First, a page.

Individuals may also bring particular debts into the marriage. These are typically credit cards you and your spouse-to-be opened and had before you enter into marriage. Your premarital agreement can explain which of you will be responsible for these particular credit cards or other loans and call for debt to remain separate. If you make the debt joint, you may commit yourself to share in the responsibility for the other spouses imprudent use of credit cards. Moreover, joint debts mean that your jointly-owned property, if you decide to have the marital residence in both names, can be taken by creditors to be sold in order to collect upon the joint debts.

Child support and child custody matters normally don’t figure into prenuptial contracts. Obviously, whether you will have children and how many cannot be known until you are in the marriage. Further, courts always retain the authority to safeguard the best interest in general welfare of the children. A prenuptial agreement can provide whether the other will assume responsibility for support of minor children born prior to the marriage, especially from other parents.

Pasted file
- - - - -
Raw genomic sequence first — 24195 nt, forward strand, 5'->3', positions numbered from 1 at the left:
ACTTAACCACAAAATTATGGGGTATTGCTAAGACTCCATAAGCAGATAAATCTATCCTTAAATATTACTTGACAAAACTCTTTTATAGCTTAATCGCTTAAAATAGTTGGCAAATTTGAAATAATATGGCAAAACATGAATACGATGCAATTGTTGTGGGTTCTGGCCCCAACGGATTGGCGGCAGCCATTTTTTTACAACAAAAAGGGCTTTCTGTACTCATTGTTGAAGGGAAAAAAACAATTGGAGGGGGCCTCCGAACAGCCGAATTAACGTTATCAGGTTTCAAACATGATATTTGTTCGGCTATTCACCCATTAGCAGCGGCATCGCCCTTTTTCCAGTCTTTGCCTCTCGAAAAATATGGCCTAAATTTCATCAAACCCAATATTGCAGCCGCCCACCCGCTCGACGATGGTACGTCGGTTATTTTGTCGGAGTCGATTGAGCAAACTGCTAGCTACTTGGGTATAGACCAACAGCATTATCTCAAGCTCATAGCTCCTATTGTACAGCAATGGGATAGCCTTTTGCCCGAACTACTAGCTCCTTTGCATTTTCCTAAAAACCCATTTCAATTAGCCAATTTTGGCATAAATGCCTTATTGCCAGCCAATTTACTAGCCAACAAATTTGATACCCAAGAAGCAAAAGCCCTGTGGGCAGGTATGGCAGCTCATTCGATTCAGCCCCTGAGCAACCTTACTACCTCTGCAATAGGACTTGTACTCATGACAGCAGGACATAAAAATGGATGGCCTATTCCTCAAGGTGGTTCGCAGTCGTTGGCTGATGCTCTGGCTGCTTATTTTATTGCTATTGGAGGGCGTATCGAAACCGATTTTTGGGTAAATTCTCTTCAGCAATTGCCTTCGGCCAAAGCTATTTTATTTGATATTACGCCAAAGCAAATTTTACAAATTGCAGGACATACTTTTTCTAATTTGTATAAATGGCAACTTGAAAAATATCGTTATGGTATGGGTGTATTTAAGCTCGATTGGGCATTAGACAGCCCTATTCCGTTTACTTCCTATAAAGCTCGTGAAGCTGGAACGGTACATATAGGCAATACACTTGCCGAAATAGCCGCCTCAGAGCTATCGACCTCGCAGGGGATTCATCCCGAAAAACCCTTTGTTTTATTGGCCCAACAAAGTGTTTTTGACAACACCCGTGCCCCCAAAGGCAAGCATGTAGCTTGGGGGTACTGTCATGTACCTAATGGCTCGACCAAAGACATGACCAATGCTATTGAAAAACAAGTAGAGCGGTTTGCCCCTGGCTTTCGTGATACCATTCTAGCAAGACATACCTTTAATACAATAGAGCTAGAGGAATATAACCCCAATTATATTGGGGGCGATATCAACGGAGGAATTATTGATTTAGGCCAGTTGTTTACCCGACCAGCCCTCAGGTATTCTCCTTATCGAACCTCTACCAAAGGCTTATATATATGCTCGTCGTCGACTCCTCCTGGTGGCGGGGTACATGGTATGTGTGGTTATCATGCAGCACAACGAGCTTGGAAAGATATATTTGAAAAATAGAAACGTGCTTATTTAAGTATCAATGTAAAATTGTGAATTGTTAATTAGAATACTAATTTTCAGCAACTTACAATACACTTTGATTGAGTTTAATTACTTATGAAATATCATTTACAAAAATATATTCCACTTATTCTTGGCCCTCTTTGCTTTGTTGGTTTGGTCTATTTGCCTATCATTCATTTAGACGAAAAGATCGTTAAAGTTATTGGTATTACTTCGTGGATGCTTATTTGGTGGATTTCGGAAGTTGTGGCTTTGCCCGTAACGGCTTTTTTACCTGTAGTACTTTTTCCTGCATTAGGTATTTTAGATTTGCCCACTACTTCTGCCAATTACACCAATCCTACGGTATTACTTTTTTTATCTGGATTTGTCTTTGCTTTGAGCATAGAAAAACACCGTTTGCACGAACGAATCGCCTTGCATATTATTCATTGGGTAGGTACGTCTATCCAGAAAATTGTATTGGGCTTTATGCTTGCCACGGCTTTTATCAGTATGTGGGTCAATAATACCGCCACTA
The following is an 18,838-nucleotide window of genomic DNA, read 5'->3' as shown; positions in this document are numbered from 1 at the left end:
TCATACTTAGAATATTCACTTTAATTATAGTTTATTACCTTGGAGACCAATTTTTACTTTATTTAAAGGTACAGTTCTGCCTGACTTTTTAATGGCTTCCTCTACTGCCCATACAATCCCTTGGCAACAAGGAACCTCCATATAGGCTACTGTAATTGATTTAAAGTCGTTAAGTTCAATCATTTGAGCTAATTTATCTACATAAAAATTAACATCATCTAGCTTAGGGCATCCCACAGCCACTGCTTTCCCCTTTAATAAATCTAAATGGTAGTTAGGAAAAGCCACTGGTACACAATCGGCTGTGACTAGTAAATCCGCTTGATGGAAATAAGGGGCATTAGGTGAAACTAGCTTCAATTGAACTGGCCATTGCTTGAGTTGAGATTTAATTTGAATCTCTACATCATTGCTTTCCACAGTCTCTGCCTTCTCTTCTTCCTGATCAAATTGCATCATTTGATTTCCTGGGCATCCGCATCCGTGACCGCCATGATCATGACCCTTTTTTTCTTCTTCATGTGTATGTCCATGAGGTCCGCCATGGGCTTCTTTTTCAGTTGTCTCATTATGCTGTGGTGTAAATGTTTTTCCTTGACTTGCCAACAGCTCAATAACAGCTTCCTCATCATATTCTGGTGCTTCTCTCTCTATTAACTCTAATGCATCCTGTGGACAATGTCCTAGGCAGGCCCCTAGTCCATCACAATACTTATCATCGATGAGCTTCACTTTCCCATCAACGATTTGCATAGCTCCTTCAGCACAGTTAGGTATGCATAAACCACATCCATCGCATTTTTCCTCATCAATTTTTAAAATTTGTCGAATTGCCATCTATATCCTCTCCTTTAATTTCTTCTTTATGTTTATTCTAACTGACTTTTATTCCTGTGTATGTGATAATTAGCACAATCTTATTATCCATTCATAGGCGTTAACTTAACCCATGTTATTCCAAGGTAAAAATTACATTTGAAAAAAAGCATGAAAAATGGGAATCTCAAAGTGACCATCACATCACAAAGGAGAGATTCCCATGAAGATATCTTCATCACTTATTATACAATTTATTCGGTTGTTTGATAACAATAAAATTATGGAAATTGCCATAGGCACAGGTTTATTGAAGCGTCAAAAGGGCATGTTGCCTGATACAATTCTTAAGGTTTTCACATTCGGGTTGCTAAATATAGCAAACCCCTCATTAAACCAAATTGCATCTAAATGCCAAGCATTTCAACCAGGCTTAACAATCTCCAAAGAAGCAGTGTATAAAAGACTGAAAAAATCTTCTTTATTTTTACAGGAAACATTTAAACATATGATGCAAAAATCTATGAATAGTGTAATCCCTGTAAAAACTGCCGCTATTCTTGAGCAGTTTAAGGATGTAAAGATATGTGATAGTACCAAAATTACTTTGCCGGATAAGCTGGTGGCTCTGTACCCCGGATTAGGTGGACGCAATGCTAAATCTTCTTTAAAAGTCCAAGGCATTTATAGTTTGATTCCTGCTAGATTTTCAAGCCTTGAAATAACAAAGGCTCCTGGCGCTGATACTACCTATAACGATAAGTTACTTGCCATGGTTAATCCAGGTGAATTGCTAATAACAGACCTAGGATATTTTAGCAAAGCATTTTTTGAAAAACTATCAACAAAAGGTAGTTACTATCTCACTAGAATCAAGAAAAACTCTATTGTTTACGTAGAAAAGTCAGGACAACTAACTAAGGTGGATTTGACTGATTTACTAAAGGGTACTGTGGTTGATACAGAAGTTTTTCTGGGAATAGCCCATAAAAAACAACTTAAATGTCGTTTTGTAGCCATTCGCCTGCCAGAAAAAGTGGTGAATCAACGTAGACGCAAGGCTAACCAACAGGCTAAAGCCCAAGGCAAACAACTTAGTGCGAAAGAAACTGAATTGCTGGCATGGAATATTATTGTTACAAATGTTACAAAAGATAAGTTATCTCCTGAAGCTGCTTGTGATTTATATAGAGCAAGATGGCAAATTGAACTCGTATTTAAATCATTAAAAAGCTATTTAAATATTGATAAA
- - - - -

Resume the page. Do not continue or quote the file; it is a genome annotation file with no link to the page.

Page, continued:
How is a Prenuptial Enforceable?

Prenuptials are a matter of contract law. Nevertheless, courts tend to examine the formation of these agreements with someone more scrutiny than your traditional commercial matters.

To that end, the parties to a prenuptial must fully disclose to the other their assets. When you engage one of our Bronx prenup lawyers, you’ll have the services of someone who can detect the concealment of assets.

We do not advise that you have one lawyer represent both parties. This conflict of interest can render a prenuptial contract unenforceable. You need to be sure you have independent legal advice and representation. If the other party does not want his or her own lawyer, we will include language to the effect that the other party had the opportunity to obtain independent legal services.

Our Brox prenup lawyers can also represent you if you’re trying to invalidate a prenuptial agreement. Duress, patently unfair provisions and defects in how they were formed, such as the failure of a third-party witness to the signatures, can invalidate a prenuptial agreement. Legal representation can also help you in litigation over the interpretation or enforcement of the agreement.